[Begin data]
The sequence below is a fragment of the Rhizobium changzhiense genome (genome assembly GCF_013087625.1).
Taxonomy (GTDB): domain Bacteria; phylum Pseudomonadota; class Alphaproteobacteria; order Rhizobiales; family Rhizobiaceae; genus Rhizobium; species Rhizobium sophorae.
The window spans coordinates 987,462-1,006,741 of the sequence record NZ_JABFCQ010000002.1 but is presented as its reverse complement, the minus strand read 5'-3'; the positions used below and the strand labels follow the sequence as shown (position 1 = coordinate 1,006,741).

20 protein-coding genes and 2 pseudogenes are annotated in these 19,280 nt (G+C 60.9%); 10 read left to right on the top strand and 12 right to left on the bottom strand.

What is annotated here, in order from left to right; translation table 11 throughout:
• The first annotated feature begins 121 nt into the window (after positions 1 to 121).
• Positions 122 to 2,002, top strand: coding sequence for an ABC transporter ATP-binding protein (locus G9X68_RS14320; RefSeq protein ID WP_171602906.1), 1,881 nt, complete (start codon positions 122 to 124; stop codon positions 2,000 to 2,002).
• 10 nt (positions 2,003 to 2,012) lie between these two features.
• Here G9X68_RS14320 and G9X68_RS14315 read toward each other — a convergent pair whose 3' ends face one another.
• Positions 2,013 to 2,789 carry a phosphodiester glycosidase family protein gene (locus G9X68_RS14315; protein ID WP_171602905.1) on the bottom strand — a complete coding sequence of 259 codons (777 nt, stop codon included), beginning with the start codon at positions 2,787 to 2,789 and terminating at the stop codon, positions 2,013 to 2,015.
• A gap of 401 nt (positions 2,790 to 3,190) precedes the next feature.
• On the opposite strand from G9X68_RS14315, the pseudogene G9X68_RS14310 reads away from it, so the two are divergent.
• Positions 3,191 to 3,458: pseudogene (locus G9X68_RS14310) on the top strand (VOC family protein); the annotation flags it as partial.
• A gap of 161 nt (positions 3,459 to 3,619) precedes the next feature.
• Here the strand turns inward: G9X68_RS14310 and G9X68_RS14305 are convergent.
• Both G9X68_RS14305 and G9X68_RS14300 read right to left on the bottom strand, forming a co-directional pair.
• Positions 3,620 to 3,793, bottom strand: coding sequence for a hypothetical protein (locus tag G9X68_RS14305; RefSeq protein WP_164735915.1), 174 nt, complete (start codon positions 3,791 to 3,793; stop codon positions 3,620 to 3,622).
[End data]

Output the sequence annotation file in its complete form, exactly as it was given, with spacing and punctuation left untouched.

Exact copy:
The sequence below is a fragment of the Rhizobium changzhiense genome (genome assembly GCF_013087625.1).
Taxonomy (GTDB): domain Bacteria; phylum Pseudomonadota; class Alphaproteobacteria; order Rhizobiales; family Rhizobiaceae; genus Rhizobium; species Rhizobium sophorae.
The window spans coordinates 987,462-1,006,741 of the sequence record NZ_JABFCQ010000002.1 but is presented as its reverse complement, the minus strand read 5'-3'; the positions used below and the strand labels follow the sequence as shown (position 1 = coordinate 1,006,741).

20 protein-coding genes and 2 pseudogenes are annotated in these 19,280 nt (G+C 60.9%); 10 read left to right on the top strand and 12 right to left on the bottom strand.

What is annotated here, in order from left to right; translation table 11 throughout:
• The first annotated feature begins 121 nt into the window (after positions 1 to 121).
• Positions 122 to 2,002, top strand: coding sequence for an ABC transporter ATP-binding protein (locus G9X68_RS14320; RefSeq protein ID WP_171602906.1), 1,881 nt, complete (start codon positions 122 to 124; stop codon positions 2,000 to 2,002).
• 10 nt (positions 2,003 to 2,012) lie between these two features.
• Here G9X68_RS14320 and G9X68_RS14315 read toward each other — a convergent pair whose 3' ends face one another.
• Positions 2,013 to 2,789 carry a phosphodiester glycosidase family protein gene (locus G9X68_RS14315; protein ID WP_171602905.1) on the bottom strand — a complete coding sequence of 259 codons (777 nt, stop codon included), beginning with the start codon at positions 2,787 to 2,789 and terminating at the stop codon, positions 2,013 to 2,015.
• A gap of 401 nt (positions 2,790 to 3,190) precedes the next feature.
• On the opposite strand from G9X68_RS14315, the pseudogene G9X68_RS14310 reads away from it, so the two are divergent.
• Positions 3,191 to 3,458: pseudogene (locus G9X68_RS14310) on the top strand (VOC family protein); the annotation flags it as partial.
• A gap of 161 nt (positions 3,459 to 3,619) precedes the next feature.
• Here the strand turns inward: G9X68_RS14310 and G9X68_RS14305 are convergent.
• Both G9X68_RS14305 and G9X68_RS14300 read right to left on the bottom strand, forming a co-directional pair.
• Positions 3,620 to 3,793, bottom strand: coding sequence for a hypothetical protein (locus tag G9X68_RS14305; RefSeq protein WP_164735915.1), 174 nt, complete (start codon positions 3,791 to 3,793; stop codon positions 3,620 to 3,622).